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I don't cut any real big stuff. I do alot of TSI work and cut 5-7 full cord a year. Recently expanded to hinge cutting. For most of my cutting I use a stihl 180. Featherduster is correct with most of his observations about the 180. I also have a 261 but I find it overkill for 4-8 inch trees. I do use it for heavier firewood cutting. I wish I could find a pro quality saw that weighs what a 180 does.
 

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Featherduster said:
390 Stihl ( may be a 391 now) is a great pick. Lite enuff to use all day. Can run a 20" x .050 x 3/8" bar/chain ok if needed and swing a 16-18" bar really good. I have a MS200/ MS 201 16" bar with a rear handle I luv for that stuff but awful expensive if you only use occasionally.
The Stihl 390 is the way to go. I have one and it is a good all around saw. Plenty of power yet light compared to my 038 and 460.
 

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Since you asked for a saw that will be used for TSI and hinge cutting it seems to me as though you are looking for something you can easily handle. The 391 (replaced the 390) looks like a lot of saw for an "occasional" user. Also, the price point appears to be similar to the price for a 261. The 391 is a farm/ranch saw while the 261 is a pro saw. The 261 is almost 3lbs lighter.
You don't specify what your experience level is. The fact that you are on a forum asking for advice suggests you may not have a tremendous amount of chainsaw experience, but I could easily be wrong.
For wading around in the brush, working on sidehills, lifting a saw to do horizontal cuts (required for hinging), for a weekend warrior you may want to go with a smaller saw and work toward a larger saw as your experience grows.
As far as brand goes - dealer proximity is a major consideration.
 

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Spent a couple hours hinge cutting this afternoon taking advantage of the nice weather. All of what I did today was with my stihl 180. Hinge cutting is hard work compared to stump cutting. Having a light saw that more than adequately handles the up to 6 inch trees that were my prey today was a case of having the right tool for the job.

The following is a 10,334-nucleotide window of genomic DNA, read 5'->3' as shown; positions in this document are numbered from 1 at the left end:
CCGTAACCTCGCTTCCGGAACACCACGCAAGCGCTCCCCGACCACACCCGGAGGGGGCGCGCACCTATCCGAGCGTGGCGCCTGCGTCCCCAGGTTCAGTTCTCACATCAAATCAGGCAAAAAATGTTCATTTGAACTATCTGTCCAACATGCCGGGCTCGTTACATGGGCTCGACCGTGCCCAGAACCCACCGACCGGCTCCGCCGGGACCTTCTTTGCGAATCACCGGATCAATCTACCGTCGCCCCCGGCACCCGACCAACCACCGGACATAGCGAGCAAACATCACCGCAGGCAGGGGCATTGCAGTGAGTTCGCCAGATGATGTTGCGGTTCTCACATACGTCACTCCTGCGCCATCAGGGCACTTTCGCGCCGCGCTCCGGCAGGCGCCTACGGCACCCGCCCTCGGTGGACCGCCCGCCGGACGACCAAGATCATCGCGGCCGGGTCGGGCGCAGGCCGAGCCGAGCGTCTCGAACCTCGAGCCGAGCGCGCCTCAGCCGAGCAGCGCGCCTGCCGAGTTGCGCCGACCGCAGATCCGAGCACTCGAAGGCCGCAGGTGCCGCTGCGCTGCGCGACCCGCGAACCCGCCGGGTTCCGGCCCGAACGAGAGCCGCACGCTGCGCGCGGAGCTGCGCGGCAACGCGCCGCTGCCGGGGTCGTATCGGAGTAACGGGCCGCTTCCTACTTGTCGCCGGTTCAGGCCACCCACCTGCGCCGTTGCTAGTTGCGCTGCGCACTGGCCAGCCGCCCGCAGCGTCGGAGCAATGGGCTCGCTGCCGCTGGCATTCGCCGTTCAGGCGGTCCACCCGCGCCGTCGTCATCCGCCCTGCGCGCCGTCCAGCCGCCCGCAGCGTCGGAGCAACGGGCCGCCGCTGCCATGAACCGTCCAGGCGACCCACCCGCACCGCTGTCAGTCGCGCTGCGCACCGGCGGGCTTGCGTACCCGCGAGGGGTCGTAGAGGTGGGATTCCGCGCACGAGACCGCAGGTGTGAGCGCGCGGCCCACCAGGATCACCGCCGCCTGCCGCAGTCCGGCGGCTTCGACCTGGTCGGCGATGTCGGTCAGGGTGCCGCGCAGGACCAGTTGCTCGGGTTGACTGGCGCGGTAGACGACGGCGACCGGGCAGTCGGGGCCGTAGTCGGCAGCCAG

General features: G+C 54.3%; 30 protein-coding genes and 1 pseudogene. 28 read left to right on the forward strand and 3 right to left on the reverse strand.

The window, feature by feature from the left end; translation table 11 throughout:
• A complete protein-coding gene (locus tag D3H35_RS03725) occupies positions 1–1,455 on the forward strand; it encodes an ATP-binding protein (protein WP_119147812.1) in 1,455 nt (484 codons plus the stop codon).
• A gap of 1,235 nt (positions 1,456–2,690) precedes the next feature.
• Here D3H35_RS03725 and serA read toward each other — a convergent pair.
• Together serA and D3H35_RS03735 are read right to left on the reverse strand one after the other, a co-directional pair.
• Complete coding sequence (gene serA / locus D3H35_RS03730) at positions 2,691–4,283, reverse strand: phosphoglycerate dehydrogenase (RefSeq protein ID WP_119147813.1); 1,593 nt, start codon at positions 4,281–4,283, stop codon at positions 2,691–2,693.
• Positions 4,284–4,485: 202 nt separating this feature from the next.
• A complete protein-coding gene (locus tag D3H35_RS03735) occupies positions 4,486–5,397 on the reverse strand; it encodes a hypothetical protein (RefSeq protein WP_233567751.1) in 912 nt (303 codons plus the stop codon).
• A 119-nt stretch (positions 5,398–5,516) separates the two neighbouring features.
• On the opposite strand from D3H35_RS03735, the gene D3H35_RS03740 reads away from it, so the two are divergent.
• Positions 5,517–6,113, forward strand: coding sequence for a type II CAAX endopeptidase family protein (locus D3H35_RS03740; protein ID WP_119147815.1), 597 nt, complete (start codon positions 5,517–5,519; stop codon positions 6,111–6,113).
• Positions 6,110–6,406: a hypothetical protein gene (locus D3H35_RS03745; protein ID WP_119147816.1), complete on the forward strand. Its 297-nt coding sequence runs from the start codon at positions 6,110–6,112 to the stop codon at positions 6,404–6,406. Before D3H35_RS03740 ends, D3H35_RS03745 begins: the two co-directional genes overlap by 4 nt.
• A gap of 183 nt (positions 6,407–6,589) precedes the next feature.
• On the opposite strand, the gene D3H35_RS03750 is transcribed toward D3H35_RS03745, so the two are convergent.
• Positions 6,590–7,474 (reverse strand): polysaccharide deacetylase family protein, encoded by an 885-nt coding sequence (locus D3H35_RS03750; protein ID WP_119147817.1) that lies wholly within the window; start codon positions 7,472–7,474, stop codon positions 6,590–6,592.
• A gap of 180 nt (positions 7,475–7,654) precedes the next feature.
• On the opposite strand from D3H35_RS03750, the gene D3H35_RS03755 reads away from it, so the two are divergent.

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HomeintheWoods said:
Spent a couple hours hinge cutting this afternoon taking advantage of the nice weather. All of what I did today was with my stihl 180. Hinge cutting is hard work compared to stump cutting. Having a light saw that more than adequately handles the up to 6 inch trees that were my prey today was a case of having the right tool for the job.
That's why I love my Echo so much. It's light enough to hang from a belt and chews up the wood. I can carry it around the farm without the need for a tractor or the gator.
 

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I have a Stihl 270 and it gets the job done for a weekend warrior. Decent weight and while it doesn't cut like a pro you don't pay the pro price either. My 270 has the dial tensioner and I know the pros and guys who think they are pros hate it but I like it, no issues and beats carrying tools into the woods.

My dad bought the cheaper Stihl top handle saw last year since it's light weight and it's great if you want to hinge cut but not much power. I don't hinge much but use it for small stuff.
 

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I have a Stihl 039, a Stihl 026, and a Stihl 362. The 039 is nearly 17 years old, the 026 probably around 15 years old, the 362 is brand new. If I were going to use one for just TSI, I would probably use the 026. If I wanted a saw for TSI and firewood and cutting larger trees, I would pick either 039 or 362.
If you do not already have them, invest in a pair of chainsaw chaps and protective helmet w/ear muffs and face shield, sturdy leather boots (8" or 10" high)and make it a point to wear the protective gear when running a chainsaw.